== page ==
AbbVie inks licensing deal to boost Mavyret access in nearly 100 countries

Under a new license deal, generics companies will be able to produce AbbVie's hepatitis C drug Mavyret in low- and middle-income countries. (Pixabay)

AbbVie has had success with its new pan-genotypic hepatitis C drug Mavyret, generating blockbuster-level sales at the expense of competitors. Now, the company has inked a deal with the Medicines Patent Pool to boost access to the drug in nearly 100 low- and middle-income countries and territories. 

The royalty-free license will allow generics makers to develop and produce cheap versions of the drug for distribution in markets such as Egypt, South Africa and Vietnam, potentially allowing millions of patients around the world to access a cure.

Gottfried Hirnschall, World Health Organization director of HIV and hepatitis programs, said in a statement that the agreement “is an important step toward achieving elimination of hepatitis C worldwide.”

A global organization, MPP is aiming to increase access to lifesaving drugs through licenses. AbbVie said in a statement that the company “recognizes that the availability of a pan-genotypic HCV treatment will be critical to advancing HCV prioritization, access and elimination efforts globally.” 

RELATED: Gilead offers its newest HIV drug candidate to patent pool for low-cost production


Striving for Zero in Quality & Manufacturing

Pharmaceutical and medical device manufacturers strive towards a culture of zero – zero hazards, zero defects, and zero waste. This on-demand webinar discusses the role that content management plays in pharmaceutical manufacturing to help companies reach the goal of zero in Quality and Manufacturing.

MPP already has a partnership with AbbVie in HIV, having licensed pediatric formulations of Kaletra in November 2014 for 102 markets. The group also licensed adult formulations of the drug for use in Africa. In hepatitis C, MPP has a partnership with Bristol-Myers Squibb on Daklinza in at least 112 countries.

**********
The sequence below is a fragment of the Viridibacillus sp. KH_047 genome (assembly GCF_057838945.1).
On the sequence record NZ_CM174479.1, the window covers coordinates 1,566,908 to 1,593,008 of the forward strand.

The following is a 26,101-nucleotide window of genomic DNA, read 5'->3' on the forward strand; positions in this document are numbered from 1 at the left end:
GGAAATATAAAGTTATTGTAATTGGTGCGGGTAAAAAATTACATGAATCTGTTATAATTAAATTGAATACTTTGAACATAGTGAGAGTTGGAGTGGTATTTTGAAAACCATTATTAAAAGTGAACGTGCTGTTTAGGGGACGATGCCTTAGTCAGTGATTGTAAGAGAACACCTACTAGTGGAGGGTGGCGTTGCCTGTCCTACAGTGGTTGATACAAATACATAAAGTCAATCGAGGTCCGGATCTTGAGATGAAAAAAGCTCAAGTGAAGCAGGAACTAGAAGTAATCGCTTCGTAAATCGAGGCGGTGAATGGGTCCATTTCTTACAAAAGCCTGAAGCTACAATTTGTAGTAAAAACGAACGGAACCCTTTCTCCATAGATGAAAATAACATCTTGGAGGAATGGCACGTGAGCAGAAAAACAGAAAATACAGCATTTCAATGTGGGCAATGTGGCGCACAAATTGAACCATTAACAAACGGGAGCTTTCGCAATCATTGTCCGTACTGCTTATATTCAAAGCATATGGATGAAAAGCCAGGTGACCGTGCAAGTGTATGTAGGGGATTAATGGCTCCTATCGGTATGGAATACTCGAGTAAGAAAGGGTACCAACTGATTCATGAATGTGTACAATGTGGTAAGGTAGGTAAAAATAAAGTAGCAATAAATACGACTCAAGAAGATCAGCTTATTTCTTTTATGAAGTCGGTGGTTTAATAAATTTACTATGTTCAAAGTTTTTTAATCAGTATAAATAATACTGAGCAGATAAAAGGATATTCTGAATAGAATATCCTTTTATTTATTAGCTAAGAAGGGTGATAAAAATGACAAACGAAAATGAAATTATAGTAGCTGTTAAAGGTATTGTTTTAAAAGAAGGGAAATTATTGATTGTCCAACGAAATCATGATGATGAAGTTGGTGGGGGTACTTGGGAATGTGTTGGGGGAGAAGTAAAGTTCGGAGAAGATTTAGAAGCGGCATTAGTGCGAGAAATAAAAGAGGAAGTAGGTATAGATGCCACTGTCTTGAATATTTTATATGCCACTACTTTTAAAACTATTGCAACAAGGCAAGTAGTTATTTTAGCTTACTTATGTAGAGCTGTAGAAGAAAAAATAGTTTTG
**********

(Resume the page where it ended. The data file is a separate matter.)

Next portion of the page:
AbbVie’s Mavyret won U.S. approval in August 2017 and is a WHO-recommended treatment for the viral infection. Commercially, the drug has been a success and is part of a stable of hepatitis C drugs that have pulled in $2.75 billion so far this year.

That success has come at the expense of competitor Gilead Sciences, which previously dominated the hepatitis C field with Sovaldi and Harvoni. New entrants from AbbVie and others have increased competition in the field, hurting Gilead’s pricing power.

Suggested Articles

Mobile has become universal, accessible, and multi-generational. It’s time for life science brands to revolutionize how they’re telling their story.

Former Retrophin CEO was hoping for a SCOTUS hail mary to escape his seven-year fraud sentences Turns out the court was interest in hearing his plea.

A new investigation shines light on how Purdue pushed back on negative coverage of opioids, placed opioid-friendly experts in think tanks and more.